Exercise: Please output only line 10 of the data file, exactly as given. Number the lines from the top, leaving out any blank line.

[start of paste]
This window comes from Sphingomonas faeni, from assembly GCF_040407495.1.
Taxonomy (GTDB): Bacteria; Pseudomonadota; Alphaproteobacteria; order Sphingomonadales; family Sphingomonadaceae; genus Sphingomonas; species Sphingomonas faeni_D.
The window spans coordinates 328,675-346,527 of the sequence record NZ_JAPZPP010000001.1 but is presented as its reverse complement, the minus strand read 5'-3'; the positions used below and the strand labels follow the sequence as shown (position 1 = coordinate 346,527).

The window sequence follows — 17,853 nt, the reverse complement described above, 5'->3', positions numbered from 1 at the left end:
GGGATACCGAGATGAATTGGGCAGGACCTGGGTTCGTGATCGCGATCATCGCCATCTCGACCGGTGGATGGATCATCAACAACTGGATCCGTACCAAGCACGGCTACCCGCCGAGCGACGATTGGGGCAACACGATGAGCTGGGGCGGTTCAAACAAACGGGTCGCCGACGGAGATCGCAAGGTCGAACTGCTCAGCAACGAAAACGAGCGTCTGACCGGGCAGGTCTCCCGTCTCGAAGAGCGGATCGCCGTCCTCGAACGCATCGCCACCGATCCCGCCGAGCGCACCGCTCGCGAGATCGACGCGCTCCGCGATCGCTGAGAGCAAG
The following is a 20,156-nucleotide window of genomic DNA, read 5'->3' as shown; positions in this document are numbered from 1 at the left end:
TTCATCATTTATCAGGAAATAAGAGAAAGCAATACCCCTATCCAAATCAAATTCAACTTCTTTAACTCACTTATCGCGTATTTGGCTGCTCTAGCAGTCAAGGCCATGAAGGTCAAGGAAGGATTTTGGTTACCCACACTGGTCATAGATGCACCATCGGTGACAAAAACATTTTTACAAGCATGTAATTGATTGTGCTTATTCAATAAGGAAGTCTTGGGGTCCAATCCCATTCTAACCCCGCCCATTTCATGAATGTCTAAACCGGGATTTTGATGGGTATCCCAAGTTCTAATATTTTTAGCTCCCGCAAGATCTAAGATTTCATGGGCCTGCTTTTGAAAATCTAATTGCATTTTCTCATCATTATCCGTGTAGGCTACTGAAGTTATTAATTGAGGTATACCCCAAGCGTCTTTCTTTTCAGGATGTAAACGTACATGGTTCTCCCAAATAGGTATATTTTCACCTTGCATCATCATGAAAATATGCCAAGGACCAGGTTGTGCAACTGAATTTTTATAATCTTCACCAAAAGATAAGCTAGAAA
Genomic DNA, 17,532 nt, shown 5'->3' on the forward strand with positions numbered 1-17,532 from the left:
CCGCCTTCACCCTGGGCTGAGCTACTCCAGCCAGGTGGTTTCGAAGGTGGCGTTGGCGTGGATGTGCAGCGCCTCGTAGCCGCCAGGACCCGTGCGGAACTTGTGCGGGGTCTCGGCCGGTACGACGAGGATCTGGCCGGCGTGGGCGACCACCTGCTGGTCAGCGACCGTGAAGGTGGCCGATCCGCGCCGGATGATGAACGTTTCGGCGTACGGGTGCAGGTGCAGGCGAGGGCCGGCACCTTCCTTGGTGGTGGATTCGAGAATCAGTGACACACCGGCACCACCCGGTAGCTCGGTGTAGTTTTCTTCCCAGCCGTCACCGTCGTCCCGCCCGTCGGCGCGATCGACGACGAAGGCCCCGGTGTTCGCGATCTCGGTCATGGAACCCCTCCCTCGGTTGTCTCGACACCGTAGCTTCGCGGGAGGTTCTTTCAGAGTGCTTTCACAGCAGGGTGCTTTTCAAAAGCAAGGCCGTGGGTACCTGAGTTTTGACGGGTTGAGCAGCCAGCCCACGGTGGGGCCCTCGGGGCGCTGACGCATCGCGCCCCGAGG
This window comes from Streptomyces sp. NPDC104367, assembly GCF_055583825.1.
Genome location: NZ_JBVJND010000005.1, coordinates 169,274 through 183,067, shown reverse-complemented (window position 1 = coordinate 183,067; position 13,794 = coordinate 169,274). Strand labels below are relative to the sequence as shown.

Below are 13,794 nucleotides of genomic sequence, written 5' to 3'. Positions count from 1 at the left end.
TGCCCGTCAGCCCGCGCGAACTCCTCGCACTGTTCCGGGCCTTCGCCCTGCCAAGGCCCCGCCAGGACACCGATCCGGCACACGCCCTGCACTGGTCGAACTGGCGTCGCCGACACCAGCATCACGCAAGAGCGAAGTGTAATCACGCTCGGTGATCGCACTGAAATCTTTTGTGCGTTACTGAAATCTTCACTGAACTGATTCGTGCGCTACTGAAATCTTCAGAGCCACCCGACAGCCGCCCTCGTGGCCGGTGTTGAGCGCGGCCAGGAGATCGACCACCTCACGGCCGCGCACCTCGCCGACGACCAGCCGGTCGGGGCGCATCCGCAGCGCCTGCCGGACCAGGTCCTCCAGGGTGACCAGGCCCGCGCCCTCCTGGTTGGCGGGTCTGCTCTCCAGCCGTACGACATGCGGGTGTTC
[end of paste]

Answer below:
This window comes from Streptomyces sp. NPDC104367, assembly GCF_055583825.1.